The tale of an early-20th-century con man who swindled millions through horse racing, mining claims, and penny stocks.
Thornton (Not by a Long Shot: A Season at a Hard Luck Horse Track, 2007) tells the story of the most notorious grifter you probably never heard of. Born Jacob Simon Herzig to Austrian immigrants in Manhattan’s Jewish ghetto, he was more interested in betting on horse races than a legitimate life path. After Herzig stole from his family’s fur business for the second time, he was incarcerated in Elmira Reformatory. While imprisoned, he endured a range of tortuous treatments and came out a new person with a new name. Taking a surname from a fellow prisoner and older newspaperman-turned-forger, Herzig became George Graham Rice. Along with adopting the former newspaperman’s last name, he also took up the habit of displaying a certain journalistic flair. Specifically, Rice would use newsletters as a means to market his dubious promises and products. After a venture in the business of predicting winners at the horse track, Rice moved west and began to sell shares in mining claims of questionable worth. When that scheme hit a dead end, he returned to New York and became involved in the emerging business of selling penny stocks. On Wall Street, his reputation was exemplified by the various names the public gave him, including “jackal.” While jumping between coasts, Rice was also in and out of various prisons. Throughout his career, he straddled the line between legitimate and illegitimate business and befriended pivotal figures in both worlds—e.g., Teddy Roosevelt’s son and the infamous racketeer Arnold Rothstein. As such, his story is an interesting tour through the early years of Wall Street and the often blurry lines between legal and illegal business practices.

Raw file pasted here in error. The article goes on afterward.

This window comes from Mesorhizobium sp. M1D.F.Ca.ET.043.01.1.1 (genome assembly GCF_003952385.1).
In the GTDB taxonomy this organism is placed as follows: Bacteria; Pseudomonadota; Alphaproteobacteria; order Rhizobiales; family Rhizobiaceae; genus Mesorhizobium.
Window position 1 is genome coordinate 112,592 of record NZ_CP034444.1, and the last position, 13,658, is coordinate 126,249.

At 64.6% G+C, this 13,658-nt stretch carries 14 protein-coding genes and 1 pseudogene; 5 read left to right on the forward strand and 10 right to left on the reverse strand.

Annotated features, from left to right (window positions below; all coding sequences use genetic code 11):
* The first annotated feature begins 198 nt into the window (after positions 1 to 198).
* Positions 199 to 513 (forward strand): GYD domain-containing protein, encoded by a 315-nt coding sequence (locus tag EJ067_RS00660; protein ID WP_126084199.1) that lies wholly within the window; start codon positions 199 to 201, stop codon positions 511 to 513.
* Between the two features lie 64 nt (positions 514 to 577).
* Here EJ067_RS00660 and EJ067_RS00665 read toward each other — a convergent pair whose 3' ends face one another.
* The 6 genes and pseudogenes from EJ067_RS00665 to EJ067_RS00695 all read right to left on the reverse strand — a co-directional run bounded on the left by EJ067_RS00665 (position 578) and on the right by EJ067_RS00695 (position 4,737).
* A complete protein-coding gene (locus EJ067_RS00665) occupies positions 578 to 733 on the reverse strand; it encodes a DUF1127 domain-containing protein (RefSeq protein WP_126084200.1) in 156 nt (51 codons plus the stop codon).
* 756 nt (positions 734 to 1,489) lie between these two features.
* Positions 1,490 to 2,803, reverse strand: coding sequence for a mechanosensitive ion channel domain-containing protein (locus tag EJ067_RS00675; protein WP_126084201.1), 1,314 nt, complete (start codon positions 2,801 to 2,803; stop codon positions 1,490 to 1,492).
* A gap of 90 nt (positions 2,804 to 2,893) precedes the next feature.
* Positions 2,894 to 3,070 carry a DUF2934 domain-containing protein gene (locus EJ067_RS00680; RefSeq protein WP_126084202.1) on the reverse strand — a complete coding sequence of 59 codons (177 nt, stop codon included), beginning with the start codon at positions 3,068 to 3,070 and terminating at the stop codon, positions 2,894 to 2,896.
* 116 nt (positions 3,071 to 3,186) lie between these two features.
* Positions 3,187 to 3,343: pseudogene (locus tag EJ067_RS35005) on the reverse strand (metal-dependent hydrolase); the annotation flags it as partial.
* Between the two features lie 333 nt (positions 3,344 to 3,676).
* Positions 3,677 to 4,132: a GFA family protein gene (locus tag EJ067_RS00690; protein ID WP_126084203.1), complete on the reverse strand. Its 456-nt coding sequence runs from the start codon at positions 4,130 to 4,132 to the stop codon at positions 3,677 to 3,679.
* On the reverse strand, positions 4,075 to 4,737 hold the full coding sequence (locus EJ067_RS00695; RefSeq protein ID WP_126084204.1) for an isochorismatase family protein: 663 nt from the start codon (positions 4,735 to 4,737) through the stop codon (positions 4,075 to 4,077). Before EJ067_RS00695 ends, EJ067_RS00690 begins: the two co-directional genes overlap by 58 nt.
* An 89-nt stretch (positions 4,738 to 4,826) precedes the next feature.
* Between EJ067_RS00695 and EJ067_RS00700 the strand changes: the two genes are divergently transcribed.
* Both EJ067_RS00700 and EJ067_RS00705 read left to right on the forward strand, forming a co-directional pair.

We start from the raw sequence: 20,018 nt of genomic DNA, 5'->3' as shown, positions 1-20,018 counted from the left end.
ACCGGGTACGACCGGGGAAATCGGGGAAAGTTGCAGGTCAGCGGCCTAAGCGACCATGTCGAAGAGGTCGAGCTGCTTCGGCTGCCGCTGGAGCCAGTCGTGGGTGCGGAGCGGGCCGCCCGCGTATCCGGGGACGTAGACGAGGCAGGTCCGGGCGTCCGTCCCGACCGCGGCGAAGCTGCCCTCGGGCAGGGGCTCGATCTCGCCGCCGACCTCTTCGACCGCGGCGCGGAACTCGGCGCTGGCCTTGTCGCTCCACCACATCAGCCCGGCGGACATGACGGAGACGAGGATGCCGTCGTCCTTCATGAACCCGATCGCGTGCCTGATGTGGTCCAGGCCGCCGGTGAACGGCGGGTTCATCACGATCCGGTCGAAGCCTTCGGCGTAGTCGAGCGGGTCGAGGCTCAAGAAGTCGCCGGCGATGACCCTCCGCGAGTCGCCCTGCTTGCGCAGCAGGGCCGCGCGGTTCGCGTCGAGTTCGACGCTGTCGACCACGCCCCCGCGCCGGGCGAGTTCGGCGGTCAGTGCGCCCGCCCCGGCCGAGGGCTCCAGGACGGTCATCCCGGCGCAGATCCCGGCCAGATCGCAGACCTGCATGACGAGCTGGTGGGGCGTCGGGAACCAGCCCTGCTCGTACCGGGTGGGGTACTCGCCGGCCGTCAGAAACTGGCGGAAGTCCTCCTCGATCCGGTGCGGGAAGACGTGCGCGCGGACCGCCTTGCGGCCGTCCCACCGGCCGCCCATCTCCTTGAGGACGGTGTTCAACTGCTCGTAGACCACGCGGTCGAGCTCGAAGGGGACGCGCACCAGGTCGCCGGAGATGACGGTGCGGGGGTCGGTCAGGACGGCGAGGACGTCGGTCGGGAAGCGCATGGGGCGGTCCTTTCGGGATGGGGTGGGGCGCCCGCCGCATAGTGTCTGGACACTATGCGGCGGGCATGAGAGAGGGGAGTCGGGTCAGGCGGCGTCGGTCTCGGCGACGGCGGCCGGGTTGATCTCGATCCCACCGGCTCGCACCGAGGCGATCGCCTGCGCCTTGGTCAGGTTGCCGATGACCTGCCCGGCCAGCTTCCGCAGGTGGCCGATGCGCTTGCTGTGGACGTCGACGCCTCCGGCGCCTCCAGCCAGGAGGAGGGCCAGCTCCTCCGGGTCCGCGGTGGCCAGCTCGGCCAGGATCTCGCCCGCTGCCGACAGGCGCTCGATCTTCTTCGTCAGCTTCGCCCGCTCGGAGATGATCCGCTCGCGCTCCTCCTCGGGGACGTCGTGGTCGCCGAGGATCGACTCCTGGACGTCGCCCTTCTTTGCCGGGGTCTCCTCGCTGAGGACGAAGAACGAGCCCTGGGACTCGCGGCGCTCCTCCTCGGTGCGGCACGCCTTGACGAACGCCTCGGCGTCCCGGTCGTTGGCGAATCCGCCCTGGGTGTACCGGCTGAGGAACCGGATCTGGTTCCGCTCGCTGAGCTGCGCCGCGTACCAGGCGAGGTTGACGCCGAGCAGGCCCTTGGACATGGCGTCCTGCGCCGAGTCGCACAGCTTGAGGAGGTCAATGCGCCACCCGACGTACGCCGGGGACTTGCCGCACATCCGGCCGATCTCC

A good read for anyone interested in confidence men and the history of Wall Street.